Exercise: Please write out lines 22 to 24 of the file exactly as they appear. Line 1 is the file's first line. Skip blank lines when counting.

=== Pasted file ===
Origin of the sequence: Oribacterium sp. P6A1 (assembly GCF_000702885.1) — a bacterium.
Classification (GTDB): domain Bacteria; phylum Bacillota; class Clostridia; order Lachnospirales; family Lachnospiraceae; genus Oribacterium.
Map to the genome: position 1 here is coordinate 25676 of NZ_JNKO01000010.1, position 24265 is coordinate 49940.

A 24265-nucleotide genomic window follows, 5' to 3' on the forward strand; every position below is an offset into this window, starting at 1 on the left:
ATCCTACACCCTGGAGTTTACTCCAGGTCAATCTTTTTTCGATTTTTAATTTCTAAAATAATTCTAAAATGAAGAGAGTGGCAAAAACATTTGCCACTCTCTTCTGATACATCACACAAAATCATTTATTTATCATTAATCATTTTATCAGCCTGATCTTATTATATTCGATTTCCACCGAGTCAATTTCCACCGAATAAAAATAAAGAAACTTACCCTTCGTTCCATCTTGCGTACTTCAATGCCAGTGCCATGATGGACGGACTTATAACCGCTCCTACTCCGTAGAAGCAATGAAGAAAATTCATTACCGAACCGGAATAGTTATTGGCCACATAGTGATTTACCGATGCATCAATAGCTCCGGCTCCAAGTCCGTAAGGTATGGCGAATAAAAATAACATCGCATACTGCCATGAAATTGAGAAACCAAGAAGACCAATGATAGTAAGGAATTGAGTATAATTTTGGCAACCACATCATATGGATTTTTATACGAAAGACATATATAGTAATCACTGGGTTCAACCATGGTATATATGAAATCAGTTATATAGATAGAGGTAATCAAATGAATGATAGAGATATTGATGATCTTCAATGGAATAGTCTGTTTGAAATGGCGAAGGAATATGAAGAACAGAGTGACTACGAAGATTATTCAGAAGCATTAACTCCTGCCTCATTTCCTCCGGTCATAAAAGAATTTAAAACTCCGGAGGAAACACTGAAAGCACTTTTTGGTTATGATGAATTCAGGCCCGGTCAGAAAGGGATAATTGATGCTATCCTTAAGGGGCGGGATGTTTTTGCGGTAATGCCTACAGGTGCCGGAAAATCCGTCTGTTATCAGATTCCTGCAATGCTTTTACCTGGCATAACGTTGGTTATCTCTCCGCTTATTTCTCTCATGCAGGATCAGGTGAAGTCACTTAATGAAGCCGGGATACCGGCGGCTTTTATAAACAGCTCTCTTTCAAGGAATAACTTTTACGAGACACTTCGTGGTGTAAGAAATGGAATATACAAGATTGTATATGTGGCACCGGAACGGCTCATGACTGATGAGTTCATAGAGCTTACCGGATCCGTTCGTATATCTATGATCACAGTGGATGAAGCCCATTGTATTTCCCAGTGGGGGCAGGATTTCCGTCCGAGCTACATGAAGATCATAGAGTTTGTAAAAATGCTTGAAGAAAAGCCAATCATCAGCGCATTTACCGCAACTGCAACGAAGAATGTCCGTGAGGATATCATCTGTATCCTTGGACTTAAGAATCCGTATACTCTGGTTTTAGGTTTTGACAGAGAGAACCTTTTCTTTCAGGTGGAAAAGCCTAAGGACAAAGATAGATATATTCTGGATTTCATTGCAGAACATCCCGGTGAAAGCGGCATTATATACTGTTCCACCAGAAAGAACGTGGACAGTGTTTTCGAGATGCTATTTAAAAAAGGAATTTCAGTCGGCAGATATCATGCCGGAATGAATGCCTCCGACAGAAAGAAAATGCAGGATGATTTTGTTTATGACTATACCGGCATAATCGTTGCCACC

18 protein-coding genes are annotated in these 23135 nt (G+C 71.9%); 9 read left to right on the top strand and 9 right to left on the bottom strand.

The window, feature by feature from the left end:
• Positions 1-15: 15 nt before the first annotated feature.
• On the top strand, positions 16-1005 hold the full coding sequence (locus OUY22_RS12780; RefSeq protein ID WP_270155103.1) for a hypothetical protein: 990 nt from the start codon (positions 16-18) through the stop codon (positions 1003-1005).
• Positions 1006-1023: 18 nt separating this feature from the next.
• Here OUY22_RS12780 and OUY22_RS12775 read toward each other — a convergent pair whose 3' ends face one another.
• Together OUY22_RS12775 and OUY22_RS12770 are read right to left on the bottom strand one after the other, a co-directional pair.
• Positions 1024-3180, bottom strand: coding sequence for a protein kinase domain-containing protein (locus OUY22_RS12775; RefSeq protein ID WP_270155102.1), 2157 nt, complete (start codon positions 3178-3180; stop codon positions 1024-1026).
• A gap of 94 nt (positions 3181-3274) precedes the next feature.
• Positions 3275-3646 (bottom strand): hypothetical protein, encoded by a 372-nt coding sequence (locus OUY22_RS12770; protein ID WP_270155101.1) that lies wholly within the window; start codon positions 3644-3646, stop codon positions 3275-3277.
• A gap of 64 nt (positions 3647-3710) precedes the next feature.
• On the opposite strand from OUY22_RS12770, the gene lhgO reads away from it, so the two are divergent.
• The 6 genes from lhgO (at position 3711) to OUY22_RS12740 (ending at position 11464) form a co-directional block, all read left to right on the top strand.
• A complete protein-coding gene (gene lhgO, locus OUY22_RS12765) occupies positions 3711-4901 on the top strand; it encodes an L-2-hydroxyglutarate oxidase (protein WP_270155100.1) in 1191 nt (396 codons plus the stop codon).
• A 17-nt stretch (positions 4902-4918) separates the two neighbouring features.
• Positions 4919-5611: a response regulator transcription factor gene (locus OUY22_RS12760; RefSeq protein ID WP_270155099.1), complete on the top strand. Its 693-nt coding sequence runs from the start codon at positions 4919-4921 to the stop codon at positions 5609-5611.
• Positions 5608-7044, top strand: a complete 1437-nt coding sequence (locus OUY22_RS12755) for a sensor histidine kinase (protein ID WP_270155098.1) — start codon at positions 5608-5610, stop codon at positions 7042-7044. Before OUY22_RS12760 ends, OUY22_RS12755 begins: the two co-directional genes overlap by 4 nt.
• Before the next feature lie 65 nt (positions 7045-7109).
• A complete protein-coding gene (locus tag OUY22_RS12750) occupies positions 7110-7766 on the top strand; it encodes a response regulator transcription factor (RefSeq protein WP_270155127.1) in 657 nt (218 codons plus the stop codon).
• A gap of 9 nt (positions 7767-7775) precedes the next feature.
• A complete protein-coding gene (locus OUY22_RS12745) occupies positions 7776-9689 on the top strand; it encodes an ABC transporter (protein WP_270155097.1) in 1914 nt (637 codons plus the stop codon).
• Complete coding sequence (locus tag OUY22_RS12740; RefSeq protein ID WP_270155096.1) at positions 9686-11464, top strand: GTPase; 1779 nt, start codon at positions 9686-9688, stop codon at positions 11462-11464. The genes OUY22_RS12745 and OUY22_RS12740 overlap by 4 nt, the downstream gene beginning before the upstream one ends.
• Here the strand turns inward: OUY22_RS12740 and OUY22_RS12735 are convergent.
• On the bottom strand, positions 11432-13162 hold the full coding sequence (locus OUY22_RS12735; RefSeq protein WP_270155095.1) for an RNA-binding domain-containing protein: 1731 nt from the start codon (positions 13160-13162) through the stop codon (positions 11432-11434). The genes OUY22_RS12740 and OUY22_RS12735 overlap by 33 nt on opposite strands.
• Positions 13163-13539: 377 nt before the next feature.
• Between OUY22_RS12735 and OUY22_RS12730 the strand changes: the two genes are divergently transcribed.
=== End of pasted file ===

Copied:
• Positions 5608-7044, top strand: a complete 1437-nt coding sequence (locus OUY22_RS12755) for a sensor histidine kinase (protein ID WP_270155098.1) — start codon at positions 5608-5610, stop codon at positions 7042-7044. Before OUY22_RS12760 ends, OUY22_RS12755 begins: the two co-directional genes overlap by 4 nt.
• Before the next feature lie 65 nt (positions 7045-7109).
• A complete protein-coding gene (locus tag OUY22_RS12750) occupies positions 7110-7766 on the top strand; it encodes a response regulator transcription factor (RefSeq protein WP_270155127.1) in 657 nt (218 codons plus the stop codon).